described in paragraph (a) of this section.
    (c) Any entity that, directly or indirectly, creates or uses a 
trust, proxy, power of attorney, pooling arrangement, or any other 
contract, arrangement, or device with the purpose or effect of 
temporarily divesting such entity of attributable ownership of a patent 
or application, or preventing the vesting of such attributable 
ownership of a patent or application, shall also be deemed for the 
purpose of this section to be an attributable owner of such patent or 
application.
    (d) The term ``entity'' used in this section includes:
    (1) Any natural person, corporation, company, partnership, joint 
venture, association, joint-stock company, trust, estate of a deceased 
natural person, foundation, fund, or institution, whether incorporated 
or not, wherever located and of whatever citizenship;
    (2) Any receiver, trustee in bankruptcy or similar official or any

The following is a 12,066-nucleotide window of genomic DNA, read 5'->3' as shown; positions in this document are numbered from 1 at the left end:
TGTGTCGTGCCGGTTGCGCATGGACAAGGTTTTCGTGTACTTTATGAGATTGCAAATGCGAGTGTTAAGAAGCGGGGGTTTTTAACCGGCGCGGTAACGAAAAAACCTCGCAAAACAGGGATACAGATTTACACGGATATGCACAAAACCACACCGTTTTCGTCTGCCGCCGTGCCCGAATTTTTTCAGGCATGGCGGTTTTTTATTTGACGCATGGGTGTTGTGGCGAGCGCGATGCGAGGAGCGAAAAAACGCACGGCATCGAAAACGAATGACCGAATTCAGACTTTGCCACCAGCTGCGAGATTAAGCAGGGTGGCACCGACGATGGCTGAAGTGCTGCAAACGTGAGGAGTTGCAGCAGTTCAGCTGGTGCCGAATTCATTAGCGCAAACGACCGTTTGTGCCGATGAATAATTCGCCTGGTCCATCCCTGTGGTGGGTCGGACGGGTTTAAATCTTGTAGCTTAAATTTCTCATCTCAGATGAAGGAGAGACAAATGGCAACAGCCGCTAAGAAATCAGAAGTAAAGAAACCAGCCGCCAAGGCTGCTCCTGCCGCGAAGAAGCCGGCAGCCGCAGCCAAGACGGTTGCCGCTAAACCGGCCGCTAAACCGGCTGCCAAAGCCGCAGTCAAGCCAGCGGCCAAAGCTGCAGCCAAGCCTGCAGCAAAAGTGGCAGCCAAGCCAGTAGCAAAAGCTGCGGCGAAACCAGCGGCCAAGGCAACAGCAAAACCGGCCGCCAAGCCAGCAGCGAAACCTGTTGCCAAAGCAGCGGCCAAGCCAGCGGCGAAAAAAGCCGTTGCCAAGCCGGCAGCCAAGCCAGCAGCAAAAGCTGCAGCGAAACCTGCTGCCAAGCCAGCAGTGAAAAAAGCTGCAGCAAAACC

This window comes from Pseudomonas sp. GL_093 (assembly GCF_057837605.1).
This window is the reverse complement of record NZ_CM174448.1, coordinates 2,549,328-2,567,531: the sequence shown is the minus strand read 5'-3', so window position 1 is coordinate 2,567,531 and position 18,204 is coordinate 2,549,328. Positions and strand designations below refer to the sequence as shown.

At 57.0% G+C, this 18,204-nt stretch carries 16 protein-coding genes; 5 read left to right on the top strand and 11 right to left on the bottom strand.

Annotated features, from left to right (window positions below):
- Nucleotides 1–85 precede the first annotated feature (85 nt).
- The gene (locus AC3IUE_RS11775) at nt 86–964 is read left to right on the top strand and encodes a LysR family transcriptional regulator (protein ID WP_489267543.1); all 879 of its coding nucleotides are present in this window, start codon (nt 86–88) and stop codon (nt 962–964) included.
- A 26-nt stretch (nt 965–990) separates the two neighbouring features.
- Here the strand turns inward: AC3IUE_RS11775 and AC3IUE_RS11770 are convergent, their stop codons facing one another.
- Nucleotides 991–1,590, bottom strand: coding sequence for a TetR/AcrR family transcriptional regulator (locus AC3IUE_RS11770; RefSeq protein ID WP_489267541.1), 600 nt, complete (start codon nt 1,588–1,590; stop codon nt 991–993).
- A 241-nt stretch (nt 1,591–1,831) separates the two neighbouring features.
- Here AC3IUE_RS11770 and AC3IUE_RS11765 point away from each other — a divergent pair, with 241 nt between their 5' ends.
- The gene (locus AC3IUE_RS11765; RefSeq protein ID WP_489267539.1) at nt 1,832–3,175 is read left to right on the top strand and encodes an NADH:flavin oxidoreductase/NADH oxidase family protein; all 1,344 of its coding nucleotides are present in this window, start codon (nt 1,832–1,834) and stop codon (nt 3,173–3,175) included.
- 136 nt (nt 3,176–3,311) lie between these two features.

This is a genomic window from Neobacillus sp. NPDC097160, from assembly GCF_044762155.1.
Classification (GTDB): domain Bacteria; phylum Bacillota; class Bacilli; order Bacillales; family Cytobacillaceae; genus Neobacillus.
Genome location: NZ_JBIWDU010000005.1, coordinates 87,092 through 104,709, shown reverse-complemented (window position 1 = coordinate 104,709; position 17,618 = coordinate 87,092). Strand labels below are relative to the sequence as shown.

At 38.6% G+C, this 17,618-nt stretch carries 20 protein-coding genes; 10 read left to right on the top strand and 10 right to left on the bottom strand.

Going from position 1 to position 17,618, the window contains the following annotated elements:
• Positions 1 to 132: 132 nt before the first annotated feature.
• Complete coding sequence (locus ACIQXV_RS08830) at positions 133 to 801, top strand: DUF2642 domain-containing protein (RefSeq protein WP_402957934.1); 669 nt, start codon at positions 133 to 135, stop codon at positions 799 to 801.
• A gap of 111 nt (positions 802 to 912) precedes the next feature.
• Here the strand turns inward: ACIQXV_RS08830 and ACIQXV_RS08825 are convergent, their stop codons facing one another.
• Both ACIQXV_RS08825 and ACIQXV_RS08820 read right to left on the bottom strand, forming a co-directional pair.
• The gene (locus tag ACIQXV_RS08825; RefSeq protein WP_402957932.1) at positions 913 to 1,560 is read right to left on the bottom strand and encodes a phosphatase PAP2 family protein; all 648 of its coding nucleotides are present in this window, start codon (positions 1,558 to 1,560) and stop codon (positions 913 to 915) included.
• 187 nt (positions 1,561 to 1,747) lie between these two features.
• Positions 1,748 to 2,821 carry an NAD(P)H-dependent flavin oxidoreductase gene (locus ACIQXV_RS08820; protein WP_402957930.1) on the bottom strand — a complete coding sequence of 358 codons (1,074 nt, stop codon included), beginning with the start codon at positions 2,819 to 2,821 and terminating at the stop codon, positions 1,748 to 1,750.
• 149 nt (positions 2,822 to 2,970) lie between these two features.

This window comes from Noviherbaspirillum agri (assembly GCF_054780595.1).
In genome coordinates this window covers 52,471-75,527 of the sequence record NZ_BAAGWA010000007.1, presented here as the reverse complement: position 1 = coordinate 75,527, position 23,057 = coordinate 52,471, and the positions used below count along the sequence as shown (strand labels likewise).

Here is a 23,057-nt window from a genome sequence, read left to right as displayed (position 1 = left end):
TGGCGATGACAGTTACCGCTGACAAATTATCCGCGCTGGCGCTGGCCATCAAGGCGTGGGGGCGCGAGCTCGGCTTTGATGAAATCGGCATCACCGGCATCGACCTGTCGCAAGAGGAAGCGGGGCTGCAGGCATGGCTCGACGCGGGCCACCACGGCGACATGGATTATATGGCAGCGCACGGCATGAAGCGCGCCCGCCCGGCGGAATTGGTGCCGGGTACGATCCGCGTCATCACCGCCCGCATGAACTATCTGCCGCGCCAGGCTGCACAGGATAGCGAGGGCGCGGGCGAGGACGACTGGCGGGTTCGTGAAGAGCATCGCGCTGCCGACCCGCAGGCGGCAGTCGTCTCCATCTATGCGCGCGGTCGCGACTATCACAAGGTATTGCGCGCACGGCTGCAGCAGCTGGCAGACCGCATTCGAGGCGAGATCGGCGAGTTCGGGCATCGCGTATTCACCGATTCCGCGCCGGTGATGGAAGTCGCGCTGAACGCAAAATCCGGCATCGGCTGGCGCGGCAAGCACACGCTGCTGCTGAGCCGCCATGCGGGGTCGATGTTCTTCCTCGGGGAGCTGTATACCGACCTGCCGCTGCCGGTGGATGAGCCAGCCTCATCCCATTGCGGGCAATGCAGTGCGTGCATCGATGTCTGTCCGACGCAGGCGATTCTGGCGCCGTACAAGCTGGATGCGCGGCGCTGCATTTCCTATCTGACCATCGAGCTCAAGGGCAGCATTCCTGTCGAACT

liquidating agent for any of the entities described in paragraph (d)(1) 
of this section, in his or her capacity as such;
    (3) Any joint venture or other corporation which has not been 
formed but the acquisition of the voting securities or other interest 
in which, if already formed, would be an attributable owner as 
described in this section; or
    (4) Any other organization or corporate form not specifically 
listed in

[[Page 4120]]

paragraphs (d)(1), (d)(2), or (d)(3) of this section that holds an 
interest in an application or patent.
    (e) Notwithstanding the provisions of paragraph (d) of this 
section, the term ``entity'' does not include any foreign state, 
foreign government, or agency thereof (other than a corporation or 
unincorporated entity engaged in commerce), and also does not include